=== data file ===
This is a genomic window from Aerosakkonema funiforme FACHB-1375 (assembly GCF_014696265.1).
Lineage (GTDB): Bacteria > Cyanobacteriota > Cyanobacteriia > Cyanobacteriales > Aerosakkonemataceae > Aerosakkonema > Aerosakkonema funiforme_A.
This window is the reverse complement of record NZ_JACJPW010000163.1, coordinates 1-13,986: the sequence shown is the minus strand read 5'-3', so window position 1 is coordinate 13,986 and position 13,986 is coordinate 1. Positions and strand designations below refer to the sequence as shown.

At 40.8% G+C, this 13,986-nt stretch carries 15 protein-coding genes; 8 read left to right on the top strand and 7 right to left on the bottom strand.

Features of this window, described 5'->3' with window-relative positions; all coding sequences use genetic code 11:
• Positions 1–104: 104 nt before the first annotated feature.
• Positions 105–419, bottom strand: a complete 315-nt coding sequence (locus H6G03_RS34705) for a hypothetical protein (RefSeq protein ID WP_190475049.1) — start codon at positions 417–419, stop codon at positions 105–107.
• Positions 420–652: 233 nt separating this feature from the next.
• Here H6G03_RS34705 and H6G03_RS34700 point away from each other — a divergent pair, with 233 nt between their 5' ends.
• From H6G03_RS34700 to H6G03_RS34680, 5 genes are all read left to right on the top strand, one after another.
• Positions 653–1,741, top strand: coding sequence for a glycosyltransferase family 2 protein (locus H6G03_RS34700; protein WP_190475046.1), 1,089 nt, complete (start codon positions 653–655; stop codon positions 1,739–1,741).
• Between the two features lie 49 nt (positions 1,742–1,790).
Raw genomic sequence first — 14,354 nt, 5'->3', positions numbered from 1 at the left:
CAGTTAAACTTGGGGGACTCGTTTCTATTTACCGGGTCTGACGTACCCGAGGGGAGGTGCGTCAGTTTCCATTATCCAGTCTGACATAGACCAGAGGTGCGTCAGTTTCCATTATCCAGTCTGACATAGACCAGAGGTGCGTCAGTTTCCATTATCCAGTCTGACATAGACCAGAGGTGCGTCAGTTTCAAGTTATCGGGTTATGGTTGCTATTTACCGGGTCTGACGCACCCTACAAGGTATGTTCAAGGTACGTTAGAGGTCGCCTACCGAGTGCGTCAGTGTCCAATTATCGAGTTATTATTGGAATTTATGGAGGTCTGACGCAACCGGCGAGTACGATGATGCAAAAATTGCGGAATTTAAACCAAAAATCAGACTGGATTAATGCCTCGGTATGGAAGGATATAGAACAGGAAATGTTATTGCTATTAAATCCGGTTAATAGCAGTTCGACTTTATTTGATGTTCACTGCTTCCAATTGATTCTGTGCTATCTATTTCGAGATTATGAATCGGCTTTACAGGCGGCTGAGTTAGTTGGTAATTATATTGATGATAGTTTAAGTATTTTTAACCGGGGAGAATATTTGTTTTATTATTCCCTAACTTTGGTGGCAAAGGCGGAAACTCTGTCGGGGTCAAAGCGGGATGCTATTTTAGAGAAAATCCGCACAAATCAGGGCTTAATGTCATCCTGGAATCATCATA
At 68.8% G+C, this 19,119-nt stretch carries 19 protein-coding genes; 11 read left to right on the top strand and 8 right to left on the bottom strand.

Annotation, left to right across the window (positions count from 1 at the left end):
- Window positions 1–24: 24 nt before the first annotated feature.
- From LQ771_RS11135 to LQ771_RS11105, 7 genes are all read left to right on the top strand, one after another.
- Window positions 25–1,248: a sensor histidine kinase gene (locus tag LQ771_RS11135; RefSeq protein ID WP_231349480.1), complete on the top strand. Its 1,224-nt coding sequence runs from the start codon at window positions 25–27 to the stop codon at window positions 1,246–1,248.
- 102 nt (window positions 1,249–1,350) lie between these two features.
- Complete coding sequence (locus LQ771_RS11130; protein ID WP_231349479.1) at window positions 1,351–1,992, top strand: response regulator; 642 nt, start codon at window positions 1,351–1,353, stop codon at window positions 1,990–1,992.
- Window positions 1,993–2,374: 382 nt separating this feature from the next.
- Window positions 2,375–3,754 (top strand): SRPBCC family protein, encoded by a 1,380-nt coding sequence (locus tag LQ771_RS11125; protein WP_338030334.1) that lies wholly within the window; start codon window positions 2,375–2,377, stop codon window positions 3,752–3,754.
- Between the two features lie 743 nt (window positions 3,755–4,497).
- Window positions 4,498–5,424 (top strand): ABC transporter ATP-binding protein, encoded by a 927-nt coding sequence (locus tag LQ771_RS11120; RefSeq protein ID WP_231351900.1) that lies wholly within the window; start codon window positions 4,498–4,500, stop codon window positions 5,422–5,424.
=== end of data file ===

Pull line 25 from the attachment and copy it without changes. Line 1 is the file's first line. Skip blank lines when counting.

- Window positions 4,498–5,424 (top strand): ABC transporter ATP-binding protein, encoded by a 927-nt coding sequence (locus tag LQ771_RS11120; RefSeq protein ID WP_231351900.1) that lies wholly within the window; start codon window positions 4,498–4,500, stop codon window positions 5,422–5,424.